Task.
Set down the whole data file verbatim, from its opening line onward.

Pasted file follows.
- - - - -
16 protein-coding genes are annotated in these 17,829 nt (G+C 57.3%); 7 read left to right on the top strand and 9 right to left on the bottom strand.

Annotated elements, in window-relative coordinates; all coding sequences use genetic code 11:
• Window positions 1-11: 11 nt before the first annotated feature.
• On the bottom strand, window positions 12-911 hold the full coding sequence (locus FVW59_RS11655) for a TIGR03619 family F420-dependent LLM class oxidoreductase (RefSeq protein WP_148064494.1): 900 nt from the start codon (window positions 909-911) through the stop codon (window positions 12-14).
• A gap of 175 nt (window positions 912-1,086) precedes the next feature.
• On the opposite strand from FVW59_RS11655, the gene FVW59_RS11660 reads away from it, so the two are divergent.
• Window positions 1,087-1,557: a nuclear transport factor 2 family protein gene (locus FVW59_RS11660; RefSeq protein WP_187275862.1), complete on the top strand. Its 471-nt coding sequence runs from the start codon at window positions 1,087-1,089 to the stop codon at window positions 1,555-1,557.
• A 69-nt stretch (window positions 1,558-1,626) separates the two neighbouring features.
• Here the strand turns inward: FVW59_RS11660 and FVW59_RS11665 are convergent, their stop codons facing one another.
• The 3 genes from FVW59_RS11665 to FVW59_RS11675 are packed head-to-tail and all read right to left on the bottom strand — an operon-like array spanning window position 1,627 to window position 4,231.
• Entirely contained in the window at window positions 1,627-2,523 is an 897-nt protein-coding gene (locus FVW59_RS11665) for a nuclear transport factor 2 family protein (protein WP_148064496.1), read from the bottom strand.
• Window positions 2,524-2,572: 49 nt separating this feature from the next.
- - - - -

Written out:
16 protein-coding genes are annotated in these 17,829 nt (G+C 57.3%); 7 read left to right on the top strand and 9 right to left on the bottom strand.

Annotated elements, in window-relative coordinates; all coding sequences use genetic code 11:
• Window positions 1-11: 11 nt before the first annotated feature.
• On the bottom strand, window positions 12-911 hold the full coding sequence (locus FVW59_RS11655) for a TIGR03619 family F420-dependent LLM class oxidoreductase (RefSeq protein WP_148064494.1): 900 nt from the start codon (window positions 909-911) through the stop codon (window positions 12-14).
• A gap of 175 nt (window positions 912-1,086) precedes the next feature.
• On the opposite strand from FVW59_RS11655, the gene FVW59_RS11660 reads away from it, so the two are divergent.
• Window positions 1,087-1,557: a nuclear transport factor 2 family protein gene (locus FVW59_RS11660; RefSeq protein WP_187275862.1), complete on the top strand. Its 471-nt coding sequence runs from the start codon at window positions 1,087-1,089 to the stop codon at window positions 1,555-1,557.
• A 69-nt stretch (window positions 1,558-1,626) separates the two neighbouring features.
• Here the strand turns inward: FVW59_RS11660 and FVW59_RS11665 are convergent, their stop codons facing one another.
• The 3 genes from FVW59_RS11665 to FVW59_RS11675 are packed head-to-tail and all read right to left on the bottom strand — an operon-like array spanning window position 1,627 to window position 4,231.
• Entirely contained in the window at window positions 1,627-2,523 is an 897-nt protein-coding gene (locus FVW59_RS11665) for a nuclear transport factor 2 family protein (protein WP_148064496.1), read from the bottom strand.
• Window positions 2,524-2,572: 49 nt separating this feature from the next.